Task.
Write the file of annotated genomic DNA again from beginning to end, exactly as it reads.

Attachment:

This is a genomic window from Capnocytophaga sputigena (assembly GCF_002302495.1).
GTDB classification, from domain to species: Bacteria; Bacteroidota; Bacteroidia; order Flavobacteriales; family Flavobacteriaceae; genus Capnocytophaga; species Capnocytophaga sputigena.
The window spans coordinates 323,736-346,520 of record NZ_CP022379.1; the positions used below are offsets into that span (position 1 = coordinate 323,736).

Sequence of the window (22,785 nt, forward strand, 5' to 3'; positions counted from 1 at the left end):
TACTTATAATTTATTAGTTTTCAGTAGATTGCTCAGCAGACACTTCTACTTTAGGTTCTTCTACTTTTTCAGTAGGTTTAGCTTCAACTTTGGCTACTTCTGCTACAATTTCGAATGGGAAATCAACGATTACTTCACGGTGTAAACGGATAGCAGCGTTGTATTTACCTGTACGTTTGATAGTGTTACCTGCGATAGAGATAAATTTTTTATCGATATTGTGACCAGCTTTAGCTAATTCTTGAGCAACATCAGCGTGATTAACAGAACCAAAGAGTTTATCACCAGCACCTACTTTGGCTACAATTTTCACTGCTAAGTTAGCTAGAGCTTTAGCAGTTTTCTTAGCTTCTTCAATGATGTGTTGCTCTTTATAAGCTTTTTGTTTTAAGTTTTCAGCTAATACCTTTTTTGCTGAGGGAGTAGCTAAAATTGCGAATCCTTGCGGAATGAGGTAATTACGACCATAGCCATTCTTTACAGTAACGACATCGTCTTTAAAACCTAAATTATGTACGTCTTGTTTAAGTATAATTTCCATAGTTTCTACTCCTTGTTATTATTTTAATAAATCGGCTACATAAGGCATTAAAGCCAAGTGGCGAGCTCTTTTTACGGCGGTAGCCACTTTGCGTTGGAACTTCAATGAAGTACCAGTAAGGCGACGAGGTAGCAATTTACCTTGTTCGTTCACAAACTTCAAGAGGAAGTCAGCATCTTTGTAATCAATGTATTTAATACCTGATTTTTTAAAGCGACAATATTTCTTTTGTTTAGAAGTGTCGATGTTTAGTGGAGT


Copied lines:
This is a genomic window from Capnocytophaga sputigena (assembly GCF_002302495.1).
GTDB classification, from domain to species: Bacteria; Bacteroidota; Bacteroidia; order Flavobacteriales; family Flavobacteriaceae; genus Capnocytophaga; species Capnocytophaga sputigena.
The window spans coordinates 323,736-346,520 of record NZ_CP022379.1; the positions used below are offsets into that span (position 1 = coordinate 323,736).

Sequence of the window (22,785 nt, forward strand, 5' to 3'; positions counted from 1 at the left end):
TACTTATAATTTATTAGTTTTCAGTAGATTGCTCAGCAGACACTTCTACTTTAGGTTCTTCTACTTTTTCAGTAGGTTTAGCTTCAACTTTGGCTACTTCTGCTACAATTTCGAATGGGAAATCAACGATTACTTCACGGTGTAAACGGATAGCAGCGTTGTATTTACCTGTACGTTTGATAGTGTTACCTGCGATAGAGATAAATTTTTTATCGATATTGTGACCAGCTTTAGCTAATTCTTGAGCAACATCAGCGTGATTAACAGAACCAAAGAGTTTATCACCAGCACCTACTTTGGCTACAATTTTCACTGCTAAGTTAGCTAGAGCTTTAGCAGTTTTCTTAGCTTCTTCAATGATGTGTTGCTCTTTATAAGCTTTTTGTTTTAAGTTTTCAGCTAATACCTTTTTTGCTGAGGGAGTAGCTAAAATTGCGAATCCTTGCGGAATGAGGTAATTACGACCATAGCCATTCTTTACAGTAACGACATCGTCTTTAAAACCTAAATTATGTACGTCTTGTTTAAGTATAATTTCCATAGTTTCTACTCCTTGTTATTATTTTAATAAATCGGCTACATAAGGCATTAAAGCCAAGTGGCGAGCTCTTTTTACGGCGGTAGCCACTTTGCGTTGGAACTTCAATGAAGTACCAGTAAGGCGACGAGGTAGCAATTTACCTTGTTCGTTCACAAACTTCAAGAGGAAGTCAGCATCTTTGTAATCAATGTATTTAATACCTGATTTTTTAAAGCGACAATATTTCTTTTGTTTAGAAGTGTCGATGTTTAGTGGAGT